Getting Started with PTC Creo Web.Link

Simulation & CAD | 8 March 2017 | Team EACPDS

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Many PTC Creo users may be surprised to discover that hidden in their Creo file directory, there are two powerful CAD automation tools just waiting to be utilized! Creo Web.Link and Creo J-Link are two API tools that are packaged with all Creo installs; no extra licensing necessary. Both tools provide a way to access and modify your CAD data from a custom User Interface (UI) or a webpage.

The question is, what benefits can you reap from these tools? Perhaps there are technical staff members that don’t know the Creo tool, but they want to generate drawing PDF’s by entering some dimensional and parameter information. Conceivably, customer orders could be retrieved from a database to drive CAD or generate a Point of Departure (PoD). There are many opportunities that may arise where a UI is more efficient than modifying your CAD data directly in Creo. Today, we’ll focus on Web.Link due to its relative simplicity compared to J-Link.

Web.Link utilizes Creo’s embedded browser to reach into your CAD session and touch almost every aspect of a model, assembly, or drawing. A user builds a webpage and connects to the CAD using the JavaScript API. One caveat of Web.Link is that a user MUST use the embedded browser, whereas with J-Link, the program you create can run asynchronously – meaning Creo does not have to be running to use it.

The full functionality of Web.Link is documented in your Creo install directory at ‘[datecode]Common Filesweblinkweblinkug.pdf.’ There is also a searchable API located in the same directory which provides more detailed information on all the available features. The documentation may be a bit overwhelming at first, but here are the basic steps.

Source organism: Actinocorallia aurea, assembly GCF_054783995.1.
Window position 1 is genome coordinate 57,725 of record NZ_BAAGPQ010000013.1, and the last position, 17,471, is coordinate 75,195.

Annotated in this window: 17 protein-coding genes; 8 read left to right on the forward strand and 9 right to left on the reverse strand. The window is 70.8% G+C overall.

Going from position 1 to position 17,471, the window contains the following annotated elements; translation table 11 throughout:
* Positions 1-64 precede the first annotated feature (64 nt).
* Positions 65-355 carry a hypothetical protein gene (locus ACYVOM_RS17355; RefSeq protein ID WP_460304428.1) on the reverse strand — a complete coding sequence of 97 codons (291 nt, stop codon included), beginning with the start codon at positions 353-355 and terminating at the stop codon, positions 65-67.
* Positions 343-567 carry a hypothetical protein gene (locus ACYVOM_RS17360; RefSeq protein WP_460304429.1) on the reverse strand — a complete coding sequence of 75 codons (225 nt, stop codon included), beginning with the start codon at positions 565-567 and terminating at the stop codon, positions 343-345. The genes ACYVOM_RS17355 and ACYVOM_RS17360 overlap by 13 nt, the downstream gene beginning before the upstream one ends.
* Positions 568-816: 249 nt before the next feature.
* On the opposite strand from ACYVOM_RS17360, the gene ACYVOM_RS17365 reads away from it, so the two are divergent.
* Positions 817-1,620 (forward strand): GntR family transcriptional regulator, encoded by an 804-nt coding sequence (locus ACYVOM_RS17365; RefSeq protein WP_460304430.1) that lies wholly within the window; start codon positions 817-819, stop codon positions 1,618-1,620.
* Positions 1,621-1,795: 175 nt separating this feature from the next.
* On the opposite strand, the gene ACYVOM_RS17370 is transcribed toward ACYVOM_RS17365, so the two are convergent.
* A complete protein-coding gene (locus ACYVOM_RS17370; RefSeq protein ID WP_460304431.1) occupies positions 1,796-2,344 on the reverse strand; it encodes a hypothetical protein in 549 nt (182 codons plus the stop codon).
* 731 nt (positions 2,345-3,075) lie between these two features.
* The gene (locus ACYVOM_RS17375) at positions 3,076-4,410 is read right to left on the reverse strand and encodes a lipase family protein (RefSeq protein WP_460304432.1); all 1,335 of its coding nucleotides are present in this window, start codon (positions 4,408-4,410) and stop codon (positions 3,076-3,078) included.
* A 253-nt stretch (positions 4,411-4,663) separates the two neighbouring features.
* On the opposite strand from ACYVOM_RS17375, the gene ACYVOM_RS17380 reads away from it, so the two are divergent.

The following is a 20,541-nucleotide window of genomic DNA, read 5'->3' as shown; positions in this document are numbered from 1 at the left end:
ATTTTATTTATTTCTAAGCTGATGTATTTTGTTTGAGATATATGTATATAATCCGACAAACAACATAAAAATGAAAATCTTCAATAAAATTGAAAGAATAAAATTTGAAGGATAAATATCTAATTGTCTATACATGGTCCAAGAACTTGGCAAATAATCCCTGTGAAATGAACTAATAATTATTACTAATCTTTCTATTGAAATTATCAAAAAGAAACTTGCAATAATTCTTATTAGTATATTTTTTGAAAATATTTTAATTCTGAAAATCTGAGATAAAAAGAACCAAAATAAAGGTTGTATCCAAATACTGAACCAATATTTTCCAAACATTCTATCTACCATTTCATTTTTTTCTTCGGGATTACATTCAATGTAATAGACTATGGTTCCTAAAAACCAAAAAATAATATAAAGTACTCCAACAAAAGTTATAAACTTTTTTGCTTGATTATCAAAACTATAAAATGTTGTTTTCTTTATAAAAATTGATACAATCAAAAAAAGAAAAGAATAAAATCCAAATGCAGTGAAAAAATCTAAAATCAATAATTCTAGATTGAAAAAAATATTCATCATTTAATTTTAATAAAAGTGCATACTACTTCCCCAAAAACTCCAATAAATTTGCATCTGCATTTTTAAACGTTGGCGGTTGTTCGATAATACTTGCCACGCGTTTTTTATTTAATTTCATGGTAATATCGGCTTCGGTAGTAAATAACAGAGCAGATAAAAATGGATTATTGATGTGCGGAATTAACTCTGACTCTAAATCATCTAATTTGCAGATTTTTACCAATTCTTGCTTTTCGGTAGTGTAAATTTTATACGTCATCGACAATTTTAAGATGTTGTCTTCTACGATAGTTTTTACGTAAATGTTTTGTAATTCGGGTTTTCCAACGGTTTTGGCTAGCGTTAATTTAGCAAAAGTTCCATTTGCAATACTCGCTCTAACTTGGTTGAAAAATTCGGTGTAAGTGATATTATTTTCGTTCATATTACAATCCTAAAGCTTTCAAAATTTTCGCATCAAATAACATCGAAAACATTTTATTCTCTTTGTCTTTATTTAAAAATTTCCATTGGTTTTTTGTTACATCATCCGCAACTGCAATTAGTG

Basic Steps of Getting Started with Creo Web.Link

  1. Create a web page with text input, buttons, and anything else that you may use to access or modify your CAD. For example, you may have some dimensions or parameters you may want to modify. You may want to run a macro (mapkey). Or, you may just want to display relevant model information.

    Figure 1
    Figure 1: Basic HTML page
  2. Use the JavaScript objects, classes, methods, etc. to connect everything to CAD.

    Figure 2
    Figure 2: JavaScript function that accesses CAD data and populates the webpage text boxes
  3.  Open the webpage in your Creo embedded browser and try it out! There are prepackaged examples for you to try in the Web.Link directory if you don’t want to jump in the deep end right away. There is also a ‘pfcUtils.js’ file that comes in handy for many of the Web.Link programs you’ll write. It’s a library of useful pre-built functions that many of the examples use.

    Figure 3
    Figure 3: Retrieving model and session information from Creo through the embedded browser

A couple of Items to Note:

  1. Be sure to read the section in the Web.Link User Guide that addresses browser security. Running javascript in an Internet Explorer (IE) browser session typically sets off red flags and you’ll have to configure your IE security to enable the ActiveX scripts. Alternatively, you can use the Mozilla browser, and use a few lines of code in your JavaScript (See Figure 2) to address it.
  2. There are a few configuration options that must be enabled to allow Creo Web.Link to access the CAD session. The relevant configuration options are:

Creo Web.Link is a simple tool that can make a huge difference in how your company interacts with its CAD data. I encourage you to skim through the Web.Link User Guide and try out some of the examples provided. If you have any questions about Web.Link, please direct them to the comment section. If you have any questions related to CAD Automation services provided by EAC, please contact us! If you need an extra copy of the PTC Creo Web.Link User Guide, click the image below to download.

PTC Creo WebLink User Guide